Ovarian Cancer Tumor-Stroma Proportion and Resistance to Platinum Chemotherapy

Ovarian Cancer Tumor-Stroma Proportion and Resistance to Platinum Chemotherapy


>>You’re publishing a paper in JAMA Oncology
about ovarian cancer and chemotherapy. So tell us about this paper.>>This was a very exciting study, although
it was very small, only in 24 patients. But the investigators question whether the
tumor-stroma proportion could predict those patients who didn’t respond to chemotherapy. So they divided the patients up into those
that had less than 50% tumor-stroma proportion and those that had greater than
50% tumor-stroma proportion. And they found that the tumor-stroma
proportion was really an excellent indicator of those patients who wouldn’t
respond to chemotherapy. And the beauty of the study
is you can make the diagnoses, or quantitation of tumor-stroma proportion and simple hematoxylin esosin-staining
that we do on all tumors.>>Tell us a little bit about tumor-stroma.>>Tumor stroma is the fibrous material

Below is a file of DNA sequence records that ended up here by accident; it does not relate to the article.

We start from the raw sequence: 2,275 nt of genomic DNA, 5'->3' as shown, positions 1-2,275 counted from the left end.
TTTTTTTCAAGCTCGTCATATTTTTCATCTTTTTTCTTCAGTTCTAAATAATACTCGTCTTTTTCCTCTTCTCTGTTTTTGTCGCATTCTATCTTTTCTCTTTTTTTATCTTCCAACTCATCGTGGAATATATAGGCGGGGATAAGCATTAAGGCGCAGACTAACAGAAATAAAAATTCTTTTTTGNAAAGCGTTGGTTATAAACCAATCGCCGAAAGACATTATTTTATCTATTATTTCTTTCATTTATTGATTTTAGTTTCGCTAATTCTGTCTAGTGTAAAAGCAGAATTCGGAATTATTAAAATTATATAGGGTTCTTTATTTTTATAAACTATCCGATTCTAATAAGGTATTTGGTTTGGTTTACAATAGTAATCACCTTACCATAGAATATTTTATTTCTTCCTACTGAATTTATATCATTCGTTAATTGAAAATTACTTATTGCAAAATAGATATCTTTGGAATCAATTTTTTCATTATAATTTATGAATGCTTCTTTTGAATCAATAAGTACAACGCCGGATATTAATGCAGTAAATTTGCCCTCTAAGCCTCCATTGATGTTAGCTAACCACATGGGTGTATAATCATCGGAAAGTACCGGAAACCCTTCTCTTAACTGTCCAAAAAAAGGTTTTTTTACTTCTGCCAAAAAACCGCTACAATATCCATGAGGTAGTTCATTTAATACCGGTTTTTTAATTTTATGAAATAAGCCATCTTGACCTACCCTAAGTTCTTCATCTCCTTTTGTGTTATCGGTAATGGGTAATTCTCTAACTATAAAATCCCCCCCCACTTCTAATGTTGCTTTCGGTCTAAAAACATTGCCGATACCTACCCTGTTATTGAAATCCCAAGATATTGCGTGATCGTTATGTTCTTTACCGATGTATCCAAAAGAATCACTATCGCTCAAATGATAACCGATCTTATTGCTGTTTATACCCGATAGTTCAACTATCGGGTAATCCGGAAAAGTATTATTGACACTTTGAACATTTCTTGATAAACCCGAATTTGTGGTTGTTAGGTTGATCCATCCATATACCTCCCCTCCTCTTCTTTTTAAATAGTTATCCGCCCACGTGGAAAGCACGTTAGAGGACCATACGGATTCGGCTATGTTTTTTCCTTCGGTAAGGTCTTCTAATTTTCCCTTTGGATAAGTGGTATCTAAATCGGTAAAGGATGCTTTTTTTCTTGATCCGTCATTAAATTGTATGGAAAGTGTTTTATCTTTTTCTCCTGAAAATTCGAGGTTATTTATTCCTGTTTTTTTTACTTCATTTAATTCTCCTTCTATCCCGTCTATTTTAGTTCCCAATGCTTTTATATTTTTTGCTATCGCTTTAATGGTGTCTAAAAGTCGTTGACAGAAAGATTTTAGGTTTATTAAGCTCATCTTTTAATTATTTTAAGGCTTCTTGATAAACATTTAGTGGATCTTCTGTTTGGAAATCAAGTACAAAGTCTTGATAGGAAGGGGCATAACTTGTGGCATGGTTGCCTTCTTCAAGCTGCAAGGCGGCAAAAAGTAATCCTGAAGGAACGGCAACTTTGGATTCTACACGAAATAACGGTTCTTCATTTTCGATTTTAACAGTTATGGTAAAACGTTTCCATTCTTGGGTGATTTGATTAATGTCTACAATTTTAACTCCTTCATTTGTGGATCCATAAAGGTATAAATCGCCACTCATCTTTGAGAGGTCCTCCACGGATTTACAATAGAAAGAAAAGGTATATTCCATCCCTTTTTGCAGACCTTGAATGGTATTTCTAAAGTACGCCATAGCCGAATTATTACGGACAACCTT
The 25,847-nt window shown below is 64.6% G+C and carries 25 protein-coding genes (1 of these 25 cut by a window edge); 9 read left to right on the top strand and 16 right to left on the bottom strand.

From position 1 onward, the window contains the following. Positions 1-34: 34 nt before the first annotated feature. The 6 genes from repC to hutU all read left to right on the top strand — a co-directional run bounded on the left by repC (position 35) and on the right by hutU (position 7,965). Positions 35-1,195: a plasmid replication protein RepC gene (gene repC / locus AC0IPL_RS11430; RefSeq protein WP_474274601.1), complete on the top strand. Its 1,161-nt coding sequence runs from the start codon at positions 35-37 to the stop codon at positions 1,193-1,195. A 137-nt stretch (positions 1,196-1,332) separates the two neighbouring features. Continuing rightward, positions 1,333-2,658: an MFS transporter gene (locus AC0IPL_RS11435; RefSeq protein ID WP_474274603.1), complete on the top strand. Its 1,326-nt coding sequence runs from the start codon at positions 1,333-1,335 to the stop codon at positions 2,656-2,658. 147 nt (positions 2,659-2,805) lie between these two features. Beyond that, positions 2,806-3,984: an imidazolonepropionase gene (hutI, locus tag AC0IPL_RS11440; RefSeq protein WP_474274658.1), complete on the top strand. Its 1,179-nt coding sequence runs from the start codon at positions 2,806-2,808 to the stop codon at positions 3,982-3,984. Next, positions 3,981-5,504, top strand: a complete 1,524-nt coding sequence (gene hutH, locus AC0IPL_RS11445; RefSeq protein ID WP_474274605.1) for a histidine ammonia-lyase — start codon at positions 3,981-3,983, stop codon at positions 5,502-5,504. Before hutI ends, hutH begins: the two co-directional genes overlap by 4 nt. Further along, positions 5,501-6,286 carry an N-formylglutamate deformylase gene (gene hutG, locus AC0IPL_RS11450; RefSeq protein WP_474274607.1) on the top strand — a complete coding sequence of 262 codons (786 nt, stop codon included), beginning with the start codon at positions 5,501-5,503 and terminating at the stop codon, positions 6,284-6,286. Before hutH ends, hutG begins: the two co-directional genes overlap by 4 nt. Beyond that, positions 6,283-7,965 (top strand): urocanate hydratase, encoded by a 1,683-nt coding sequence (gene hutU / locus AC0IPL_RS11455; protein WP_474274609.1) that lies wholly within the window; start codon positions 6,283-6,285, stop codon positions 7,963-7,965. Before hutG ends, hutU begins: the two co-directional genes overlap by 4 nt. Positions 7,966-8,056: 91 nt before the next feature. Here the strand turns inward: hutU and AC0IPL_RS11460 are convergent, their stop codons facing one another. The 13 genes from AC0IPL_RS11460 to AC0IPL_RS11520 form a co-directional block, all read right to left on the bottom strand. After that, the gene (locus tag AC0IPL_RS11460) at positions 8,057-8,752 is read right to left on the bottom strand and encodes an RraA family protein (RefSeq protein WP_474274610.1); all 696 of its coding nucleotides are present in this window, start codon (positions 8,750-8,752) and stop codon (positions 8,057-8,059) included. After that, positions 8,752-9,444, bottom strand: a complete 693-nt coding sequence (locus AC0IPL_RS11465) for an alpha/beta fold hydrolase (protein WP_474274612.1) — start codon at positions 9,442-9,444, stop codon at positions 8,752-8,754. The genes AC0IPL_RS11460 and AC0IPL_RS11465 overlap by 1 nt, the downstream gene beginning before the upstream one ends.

that really encapsulates a tumor. So often times when we think of
invasive cancer we think of it like fingers growing all through tissue. But many cancers are actually in
little balls encased by material that really prevents anything
from penetrating into the cancer. And we’ve come to realize
that having very robust stroma in your tumor can be a bad prognostic indicator.>>And how do you see this
potentially being used in the clinic?>>Potentially it would be a good
prognostic indicator for people to know at the time they are diagnosed
with ovarian cancer. We’re having so many different therapies come
into play in ovarian cancer, you might use this and then say to the patient, “We’re
going to add something to your therapy.” or “Put you right away on a clinical trial that may be using drugs that
would modulate the stroma.” So the clinical impact today
might not be immediate. But it may be a way that we can
offer the patients new treatments that they may respond to better.

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